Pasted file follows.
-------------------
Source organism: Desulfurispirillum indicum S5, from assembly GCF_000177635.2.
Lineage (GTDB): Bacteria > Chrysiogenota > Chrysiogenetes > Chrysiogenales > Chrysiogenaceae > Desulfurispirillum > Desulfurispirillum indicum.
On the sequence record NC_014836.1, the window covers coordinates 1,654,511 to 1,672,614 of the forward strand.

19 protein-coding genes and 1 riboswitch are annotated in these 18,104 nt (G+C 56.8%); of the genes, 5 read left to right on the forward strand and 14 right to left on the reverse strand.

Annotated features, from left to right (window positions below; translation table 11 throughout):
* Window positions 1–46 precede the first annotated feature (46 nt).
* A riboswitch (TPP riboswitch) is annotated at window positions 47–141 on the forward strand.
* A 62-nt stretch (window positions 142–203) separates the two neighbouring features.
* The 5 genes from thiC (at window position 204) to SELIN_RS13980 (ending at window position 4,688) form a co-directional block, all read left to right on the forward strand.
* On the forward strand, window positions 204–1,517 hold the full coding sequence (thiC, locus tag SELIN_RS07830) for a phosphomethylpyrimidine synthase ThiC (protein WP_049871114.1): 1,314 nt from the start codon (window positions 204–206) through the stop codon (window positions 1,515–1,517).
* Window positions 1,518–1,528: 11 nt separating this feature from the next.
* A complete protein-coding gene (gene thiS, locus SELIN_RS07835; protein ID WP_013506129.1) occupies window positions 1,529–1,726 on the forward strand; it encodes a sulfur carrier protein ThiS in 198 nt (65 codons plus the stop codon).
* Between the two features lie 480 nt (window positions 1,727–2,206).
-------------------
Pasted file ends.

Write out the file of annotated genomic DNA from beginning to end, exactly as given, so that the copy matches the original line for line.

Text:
Source organism: Desulfurispirillum indicum S5, from assembly GCF_000177635.2.
Lineage (GTDB): Bacteria > Chrysiogenota > Chrysiogenetes > Chrysiogenales > Chrysiogenaceae > Desulfurispirillum > Desulfurispirillum indicum.
On the sequence record NC_014836.1, the window covers coordinates 1,654,511 to 1,672,614 of the forward strand.

19 protein-coding genes and 1 riboswitch are annotated in these 18,104 nt (G+C 56.8%); of the genes, 5 read left to right on the forward strand and 14 right to left on the reverse strand.

Annotated features, from left to right (window positions below; translation table 11 throughout):
* Window positions 1–46 precede the first annotated feature (46 nt).
* A riboswitch (TPP riboswitch) is annotated at window positions 47–141 on the forward strand.
* A 62-nt stretch (window positions 142–203) separates the two neighbouring features.
* The 5 genes from thiC (at window position 204) to SELIN_RS13980 (ending at window position 4,688) form a co-directional block, all read left to right on the forward strand.
* On the forward strand, window positions 204–1,517 hold the full coding sequence (thiC, locus tag SELIN_RS07830) for a phosphomethylpyrimidine synthase ThiC (protein WP_049871114.1): 1,314 nt from the start codon (window positions 204–206) through the stop codon (window positions 1,515–1,517).
* Window positions 1,518–1,528: 11 nt separating this feature from the next.
* A complete protein-coding gene (gene thiS, locus SELIN_RS07835; protein ID WP_013506129.1) occupies window positions 1,529–1,726 on the forward strand; it encodes a sulfur carrier protein ThiS in 198 nt (65 codons plus the stop codon).
* Between the two features lie 480 nt (window positions 1,727–2,206).